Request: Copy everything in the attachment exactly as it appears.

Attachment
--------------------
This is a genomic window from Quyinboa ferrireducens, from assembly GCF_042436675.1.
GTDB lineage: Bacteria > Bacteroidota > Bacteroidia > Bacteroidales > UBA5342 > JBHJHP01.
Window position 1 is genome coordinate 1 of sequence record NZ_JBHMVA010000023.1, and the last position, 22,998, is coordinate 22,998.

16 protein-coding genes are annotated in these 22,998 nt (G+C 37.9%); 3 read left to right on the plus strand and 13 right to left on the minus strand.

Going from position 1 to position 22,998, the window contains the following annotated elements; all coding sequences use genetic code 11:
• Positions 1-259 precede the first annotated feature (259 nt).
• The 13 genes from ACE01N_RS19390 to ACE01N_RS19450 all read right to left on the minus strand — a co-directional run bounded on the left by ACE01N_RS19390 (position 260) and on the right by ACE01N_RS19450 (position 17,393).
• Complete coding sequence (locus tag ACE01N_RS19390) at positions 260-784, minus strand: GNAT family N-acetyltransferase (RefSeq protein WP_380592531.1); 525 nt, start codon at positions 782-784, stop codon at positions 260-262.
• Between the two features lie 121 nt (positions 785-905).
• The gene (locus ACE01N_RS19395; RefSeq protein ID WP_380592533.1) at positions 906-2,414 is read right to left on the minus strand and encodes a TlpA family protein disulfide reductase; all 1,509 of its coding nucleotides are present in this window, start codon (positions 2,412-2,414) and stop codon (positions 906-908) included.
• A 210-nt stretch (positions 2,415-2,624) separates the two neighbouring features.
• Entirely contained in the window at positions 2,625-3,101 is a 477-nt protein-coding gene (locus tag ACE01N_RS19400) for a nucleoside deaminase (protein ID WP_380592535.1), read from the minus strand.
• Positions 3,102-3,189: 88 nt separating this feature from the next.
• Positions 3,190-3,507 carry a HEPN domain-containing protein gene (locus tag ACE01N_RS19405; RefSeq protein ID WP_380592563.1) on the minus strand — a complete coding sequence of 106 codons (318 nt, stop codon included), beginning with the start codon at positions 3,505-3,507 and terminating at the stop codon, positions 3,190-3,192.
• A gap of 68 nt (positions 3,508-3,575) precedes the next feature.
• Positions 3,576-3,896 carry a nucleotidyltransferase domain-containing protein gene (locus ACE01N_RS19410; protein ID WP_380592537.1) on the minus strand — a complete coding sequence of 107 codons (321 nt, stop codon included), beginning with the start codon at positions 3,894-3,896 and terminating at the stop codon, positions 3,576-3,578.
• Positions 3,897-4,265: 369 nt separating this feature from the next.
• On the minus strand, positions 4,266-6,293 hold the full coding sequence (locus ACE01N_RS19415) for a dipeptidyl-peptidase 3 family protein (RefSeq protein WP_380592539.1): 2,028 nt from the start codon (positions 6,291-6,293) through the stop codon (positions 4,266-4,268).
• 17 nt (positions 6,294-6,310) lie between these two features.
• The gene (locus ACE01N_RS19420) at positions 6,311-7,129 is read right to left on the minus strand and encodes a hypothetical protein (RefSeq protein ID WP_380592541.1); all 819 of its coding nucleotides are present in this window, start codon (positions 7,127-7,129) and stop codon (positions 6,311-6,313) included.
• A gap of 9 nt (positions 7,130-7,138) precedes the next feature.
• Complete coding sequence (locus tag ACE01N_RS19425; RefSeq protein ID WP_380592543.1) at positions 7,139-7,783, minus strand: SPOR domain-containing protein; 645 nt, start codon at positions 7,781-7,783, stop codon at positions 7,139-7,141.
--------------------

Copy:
This is a genomic window from Quyinboa ferrireducens, from assembly GCF_042436675.1.
GTDB lineage: Bacteria > Bacteroidota > Bacteroidia > Bacteroidales > UBA5342 > JBHJHP01.
Window position 1 is genome coordinate 1 of sequence record NZ_JBHMVA010000023.1, and the last position, 22,998, is coordinate 22,998.

16 protein-coding genes are annotated in these 22,998 nt (G+C 37.9%); 3 read left to right on the plus strand and 13 right to left on the minus strand.

Going from position 1 to position 22,998, the window contains the following annotated elements; all coding sequences use genetic code 11:
• Positions 1-259 precede the first annotated feature (259 nt).
• The 13 genes from ACE01N_RS19390 to ACE01N_RS19450 all read right to left on the minus strand — a co-directional run bounded on the left by ACE01N_RS19390 (position 260) and on the right by ACE01N_RS19450 (position 17,393).
• Complete coding sequence (locus tag ACE01N_RS19390) at positions 260-784, minus strand: GNAT family N-acetyltransferase (RefSeq protein WP_380592531.1); 525 nt, start codon at positions 782-784, stop codon at positions 260-262.
• Between the two features lie 121 nt (positions 785-905).
• The gene (locus ACE01N_RS19395; RefSeq protein ID WP_380592533.1) at positions 906-2,414 is read right to left on the minus strand and encodes a TlpA family protein disulfide reductase; all 1,509 of its coding nucleotides are present in this window, start codon (positions 2,412-2,414) and stop codon (positions 906-908) included.
• A 210-nt stretch (positions 2,415-2,624) separates the two neighbouring features.
• Entirely contained in the window at positions 2,625-3,101 is a 477-nt protein-coding gene (locus tag ACE01N_RS19400) for a nucleoside deaminase (protein ID WP_380592535.1), read from the minus strand.
• Positions 3,102-3,189: 88 nt separating this feature from the next.
• Positions 3,190-3,507 carry a HEPN domain-containing protein gene (locus tag ACE01N_RS19405; RefSeq protein ID WP_380592563.1) on the minus strand — a complete coding sequence of 106 codons (318 nt, stop codon included), beginning with the start codon at positions 3,505-3,507 and terminating at the stop codon, positions 3,190-3,192.
• A gap of 68 nt (positions 3,508-3,575) precedes the next feature.
• Positions 3,576-3,896 carry a nucleotidyltransferase domain-containing protein gene (locus ACE01N_RS19410; protein ID WP_380592537.1) on the minus strand — a complete coding sequence of 107 codons (321 nt, stop codon included), beginning with the start codon at positions 3,894-3,896 and terminating at the stop codon, positions 3,576-3,578.
• Positions 3,897-4,265: 369 nt separating this feature from the next.
• On the minus strand, positions 4,266-6,293 hold the full coding sequence (locus ACE01N_RS19415) for a dipeptidyl-peptidase 3 family protein (RefSeq protein WP_380592539.1): 2,028 nt from the start codon (positions 6,291-6,293) through the stop codon (positions 4,266-4,268).
• 17 nt (positions 6,294-6,310) lie between these two features.
• The gene (locus ACE01N_RS19420) at positions 6,311-7,129 is read right to left on the minus strand and encodes a hypothetical protein (RefSeq protein ID WP_380592541.1); all 819 of its coding nucleotides are present in this window, start codon (positions 7,127-7,129) and stop codon (positions 6,311-6,313) included.
• A gap of 9 nt (positions 7,130-7,138) precedes the next feature.
• Complete coding sequence (locus tag ACE01N_RS19425; RefSeq protein ID WP_380592543.1) at positions 7,139-7,783, minus strand: SPOR domain-containing protein; 645 nt, start codon at positions 7,781-7,783, stop codon at positions 7,139-7,141.